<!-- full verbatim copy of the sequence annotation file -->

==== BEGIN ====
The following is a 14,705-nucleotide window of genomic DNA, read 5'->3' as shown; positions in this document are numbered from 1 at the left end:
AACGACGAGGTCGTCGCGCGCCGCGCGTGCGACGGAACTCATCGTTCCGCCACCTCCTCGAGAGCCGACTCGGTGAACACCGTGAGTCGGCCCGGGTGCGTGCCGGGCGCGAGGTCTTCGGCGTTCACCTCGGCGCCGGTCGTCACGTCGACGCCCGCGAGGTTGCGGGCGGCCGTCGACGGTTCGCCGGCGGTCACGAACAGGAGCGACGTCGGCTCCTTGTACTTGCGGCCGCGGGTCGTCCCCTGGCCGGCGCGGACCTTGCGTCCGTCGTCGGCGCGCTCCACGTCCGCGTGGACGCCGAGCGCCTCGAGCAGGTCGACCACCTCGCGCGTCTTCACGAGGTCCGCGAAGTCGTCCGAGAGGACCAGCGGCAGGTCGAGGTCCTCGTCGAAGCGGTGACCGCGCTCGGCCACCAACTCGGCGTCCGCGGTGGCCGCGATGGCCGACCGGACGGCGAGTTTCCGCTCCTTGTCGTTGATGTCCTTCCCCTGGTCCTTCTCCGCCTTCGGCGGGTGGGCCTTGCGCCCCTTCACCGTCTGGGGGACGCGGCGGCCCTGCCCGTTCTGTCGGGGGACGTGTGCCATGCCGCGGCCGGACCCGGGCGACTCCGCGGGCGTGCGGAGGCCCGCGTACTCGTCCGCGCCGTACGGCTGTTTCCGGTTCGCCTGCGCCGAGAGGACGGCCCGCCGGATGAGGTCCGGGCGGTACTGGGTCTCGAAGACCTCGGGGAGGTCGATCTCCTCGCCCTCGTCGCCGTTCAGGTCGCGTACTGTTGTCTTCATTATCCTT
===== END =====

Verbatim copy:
The following is a 14,705-nucleotide window of genomic DNA, read 5'->3' as shown; positions in this document are numbered from 1 at the left end:
AACGACGAGGTCGTCGCGCGCCGCGCGTGCGACGGAACTCATCGTTCCGCCACCTCCTCGAGAGCCGACTCGGTGAACACCGTGAGTCGGCCCGGGTGCGTGCCGGGCGCGAGGTCTTCGGCGTTCACCTCGGCGCCGGTCGTCACGTCGACGCCCGCGAGGTTGCGGGCGGCCGTCGACGGTTCGCCGGCGGTCACGAACAGGAGCGACGTCGGCTCCTTGTACTTGCGGCCGCGGGTCGTCCCCTGGCCGGCGCGGACCTTGCGTCCGTCGTCGGCGCGCTCCACGTCCGCGTGGACGCCGAGCGCCTCGAGCAGGTCGACCACCTCGCGCGTCTTCACGAGGTCCGCGAAGTCGTCCGAGAGGACCAGCGGCAGGTCGAGGTCCTCGTCGAAGCGGTGACCGCGCTCGGCCACCAACTCGGCGTCCGCGGTGGCCGCGATGGCCGACCGGACGGCGAGTTTCCGCTCCTTGTCGTTGATGTCCTTCCCCTGGTCCTTCTCCGCCTTCGGCGGGTGGGCCTTGCGCCCCTTCACCGTCTGGGGGACGCGGCGGCCCTGCCCGTTCTGTCGGGGGACGTGTGCCATGCCGCGGCCGGACCCGGGCGACTCCGCGGGCGTGCGGAGGCCCGCGTACTCGTCCGCGCCGTACGGCTGTTTCCGGTTCGCCTGCGCCGAGAGGACGGCCCGCCGGATGAGGTCCGGGCGGTACTGGGTCTCGAAGACCTCGGGGAGGTCGATCTCCTCGCCCTCGTCGCCGTTCAGGTCGCGTACTGTTGTCTTCATTATCCTT